Thursday, March 31, 2011

Letters: VALUE ADDED TEACHERS – Administrators, Shakespeare take the rap

Letters to the Editor of the LA Times, 3/30 |

Re "LAUSD tackles a tough formula," March 28

I find it curious that John Deasy, the L.A. Unified School District's incoming superintendant, believes "value-added" analysis of teacher effectiveness is preferable to having administrators visit classrooms and observe teachers.

Is there no time for such evaluations? Do the administrators lack the knowledge to be able to sort out good teachers from weak ones?

If this is the case, then our schools are academically leaderless. Who mentors teachers and helps them grow? Who is there to understand teachers' needs and provide resources and support?

It should be the responsibility of school site administrators to be the academic leaders at their schools. If they are unable to do that, value-added analysis of teachers is meaningless.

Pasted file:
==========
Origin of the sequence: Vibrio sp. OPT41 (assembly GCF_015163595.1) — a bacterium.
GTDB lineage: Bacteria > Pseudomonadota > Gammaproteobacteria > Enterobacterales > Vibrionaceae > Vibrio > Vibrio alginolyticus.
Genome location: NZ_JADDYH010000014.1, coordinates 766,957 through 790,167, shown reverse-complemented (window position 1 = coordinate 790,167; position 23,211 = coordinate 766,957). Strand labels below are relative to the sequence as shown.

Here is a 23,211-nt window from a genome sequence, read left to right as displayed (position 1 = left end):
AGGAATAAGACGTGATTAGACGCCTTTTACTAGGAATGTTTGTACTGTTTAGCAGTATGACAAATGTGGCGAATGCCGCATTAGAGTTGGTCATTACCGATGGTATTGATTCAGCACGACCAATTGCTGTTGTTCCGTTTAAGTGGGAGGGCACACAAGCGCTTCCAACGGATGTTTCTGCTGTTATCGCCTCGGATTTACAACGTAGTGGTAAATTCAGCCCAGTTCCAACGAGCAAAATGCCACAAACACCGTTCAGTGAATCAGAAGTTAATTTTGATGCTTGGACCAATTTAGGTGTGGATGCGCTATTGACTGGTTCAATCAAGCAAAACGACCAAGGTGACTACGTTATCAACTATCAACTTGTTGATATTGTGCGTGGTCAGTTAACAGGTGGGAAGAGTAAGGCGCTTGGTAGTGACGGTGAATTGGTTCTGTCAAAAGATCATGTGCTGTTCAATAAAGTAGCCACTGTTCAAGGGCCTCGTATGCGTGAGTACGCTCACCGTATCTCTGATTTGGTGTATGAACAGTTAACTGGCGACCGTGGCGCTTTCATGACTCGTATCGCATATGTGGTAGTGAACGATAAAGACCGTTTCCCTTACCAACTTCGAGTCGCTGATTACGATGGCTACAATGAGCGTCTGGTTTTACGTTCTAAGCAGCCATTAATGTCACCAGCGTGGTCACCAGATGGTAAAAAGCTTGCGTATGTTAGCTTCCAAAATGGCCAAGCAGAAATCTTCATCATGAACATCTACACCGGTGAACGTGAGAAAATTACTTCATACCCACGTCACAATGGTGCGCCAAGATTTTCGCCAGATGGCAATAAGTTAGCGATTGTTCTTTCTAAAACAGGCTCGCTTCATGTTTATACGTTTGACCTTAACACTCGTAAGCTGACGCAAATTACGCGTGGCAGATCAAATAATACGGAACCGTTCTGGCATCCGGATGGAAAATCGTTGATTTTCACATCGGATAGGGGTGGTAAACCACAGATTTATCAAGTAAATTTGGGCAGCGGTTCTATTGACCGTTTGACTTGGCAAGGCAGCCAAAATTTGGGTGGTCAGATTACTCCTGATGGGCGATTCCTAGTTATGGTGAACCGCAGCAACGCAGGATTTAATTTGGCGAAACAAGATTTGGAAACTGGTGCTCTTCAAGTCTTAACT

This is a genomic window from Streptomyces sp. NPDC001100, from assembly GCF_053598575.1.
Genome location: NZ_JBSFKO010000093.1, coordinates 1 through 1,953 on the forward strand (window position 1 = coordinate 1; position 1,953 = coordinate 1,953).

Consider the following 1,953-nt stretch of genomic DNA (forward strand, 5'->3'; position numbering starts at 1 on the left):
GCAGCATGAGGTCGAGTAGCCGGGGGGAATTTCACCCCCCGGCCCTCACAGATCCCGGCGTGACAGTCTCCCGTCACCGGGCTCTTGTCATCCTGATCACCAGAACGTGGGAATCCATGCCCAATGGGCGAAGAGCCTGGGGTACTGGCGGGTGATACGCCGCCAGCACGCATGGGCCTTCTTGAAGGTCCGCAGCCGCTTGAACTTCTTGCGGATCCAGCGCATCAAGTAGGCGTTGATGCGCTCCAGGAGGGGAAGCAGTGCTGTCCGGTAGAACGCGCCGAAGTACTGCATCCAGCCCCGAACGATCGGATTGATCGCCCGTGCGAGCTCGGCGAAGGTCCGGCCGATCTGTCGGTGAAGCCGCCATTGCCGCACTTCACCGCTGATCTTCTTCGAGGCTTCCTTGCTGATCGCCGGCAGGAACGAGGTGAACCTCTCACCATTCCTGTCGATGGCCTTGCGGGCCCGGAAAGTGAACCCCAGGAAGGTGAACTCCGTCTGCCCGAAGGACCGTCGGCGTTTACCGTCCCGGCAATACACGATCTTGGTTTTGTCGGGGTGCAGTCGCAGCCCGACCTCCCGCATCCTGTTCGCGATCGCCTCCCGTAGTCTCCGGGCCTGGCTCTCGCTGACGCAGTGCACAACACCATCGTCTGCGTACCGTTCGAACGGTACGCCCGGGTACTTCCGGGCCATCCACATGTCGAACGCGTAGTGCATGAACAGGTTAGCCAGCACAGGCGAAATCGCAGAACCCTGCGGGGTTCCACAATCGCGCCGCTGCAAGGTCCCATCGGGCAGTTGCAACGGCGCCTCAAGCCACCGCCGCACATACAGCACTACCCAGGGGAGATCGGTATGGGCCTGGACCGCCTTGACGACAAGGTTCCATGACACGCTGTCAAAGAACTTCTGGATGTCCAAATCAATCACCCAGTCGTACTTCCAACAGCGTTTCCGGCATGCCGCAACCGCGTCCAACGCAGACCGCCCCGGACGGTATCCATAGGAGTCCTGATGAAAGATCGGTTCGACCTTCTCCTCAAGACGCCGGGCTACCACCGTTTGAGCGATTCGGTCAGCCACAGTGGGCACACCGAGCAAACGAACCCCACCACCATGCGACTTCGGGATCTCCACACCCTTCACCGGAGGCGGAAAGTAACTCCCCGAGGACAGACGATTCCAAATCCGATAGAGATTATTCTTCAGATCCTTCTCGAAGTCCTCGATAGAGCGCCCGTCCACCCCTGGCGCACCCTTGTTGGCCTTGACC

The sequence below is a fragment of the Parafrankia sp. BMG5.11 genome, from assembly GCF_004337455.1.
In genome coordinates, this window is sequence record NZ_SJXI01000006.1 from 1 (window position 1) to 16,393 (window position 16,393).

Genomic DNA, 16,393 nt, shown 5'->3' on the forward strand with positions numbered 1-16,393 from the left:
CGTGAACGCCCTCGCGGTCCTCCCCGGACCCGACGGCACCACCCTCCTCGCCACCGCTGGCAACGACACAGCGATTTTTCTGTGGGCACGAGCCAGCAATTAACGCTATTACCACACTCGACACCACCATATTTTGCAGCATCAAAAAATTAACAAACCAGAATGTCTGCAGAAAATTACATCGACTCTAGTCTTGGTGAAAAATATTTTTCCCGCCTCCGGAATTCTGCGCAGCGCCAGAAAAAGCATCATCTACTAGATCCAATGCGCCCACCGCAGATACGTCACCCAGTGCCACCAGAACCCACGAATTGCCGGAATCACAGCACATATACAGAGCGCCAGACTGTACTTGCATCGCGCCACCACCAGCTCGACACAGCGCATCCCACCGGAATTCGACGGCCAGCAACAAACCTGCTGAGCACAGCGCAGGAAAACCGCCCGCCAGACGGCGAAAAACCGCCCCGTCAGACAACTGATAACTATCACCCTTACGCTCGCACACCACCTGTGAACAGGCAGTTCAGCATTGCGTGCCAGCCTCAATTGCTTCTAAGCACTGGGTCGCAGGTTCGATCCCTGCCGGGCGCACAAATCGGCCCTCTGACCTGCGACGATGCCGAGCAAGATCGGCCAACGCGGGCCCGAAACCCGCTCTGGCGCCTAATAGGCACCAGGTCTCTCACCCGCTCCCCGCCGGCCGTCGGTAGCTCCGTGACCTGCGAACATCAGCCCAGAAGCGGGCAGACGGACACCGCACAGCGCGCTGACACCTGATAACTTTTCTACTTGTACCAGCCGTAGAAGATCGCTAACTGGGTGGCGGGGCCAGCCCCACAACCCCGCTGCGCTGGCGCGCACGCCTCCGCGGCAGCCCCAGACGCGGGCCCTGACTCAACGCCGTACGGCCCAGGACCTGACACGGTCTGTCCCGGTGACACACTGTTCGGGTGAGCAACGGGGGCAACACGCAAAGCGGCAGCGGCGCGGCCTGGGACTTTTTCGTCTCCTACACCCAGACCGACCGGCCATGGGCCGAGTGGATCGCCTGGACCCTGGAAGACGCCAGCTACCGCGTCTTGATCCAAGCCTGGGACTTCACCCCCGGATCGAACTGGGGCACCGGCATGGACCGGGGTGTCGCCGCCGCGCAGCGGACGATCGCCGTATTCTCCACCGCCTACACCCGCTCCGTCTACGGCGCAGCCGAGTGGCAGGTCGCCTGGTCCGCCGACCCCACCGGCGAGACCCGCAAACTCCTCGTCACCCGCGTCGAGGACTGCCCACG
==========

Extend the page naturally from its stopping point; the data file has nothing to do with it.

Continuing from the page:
Mark Elinson

Los Angeles

The value-added method mathematically quantifies what is essentially a subjective activity. It's like trying to objectively rate a good piece of literature. On a scale of 10, William Shakespeare may have been rated a 5.5 because his English is difficult to read and the wording is archaic.

Administrative officials will always wind up embarrassing themselves with highly complicated, heavily tweaked formulas that try to quantify the unquantifiable.

Kevin Powell

Long Beach

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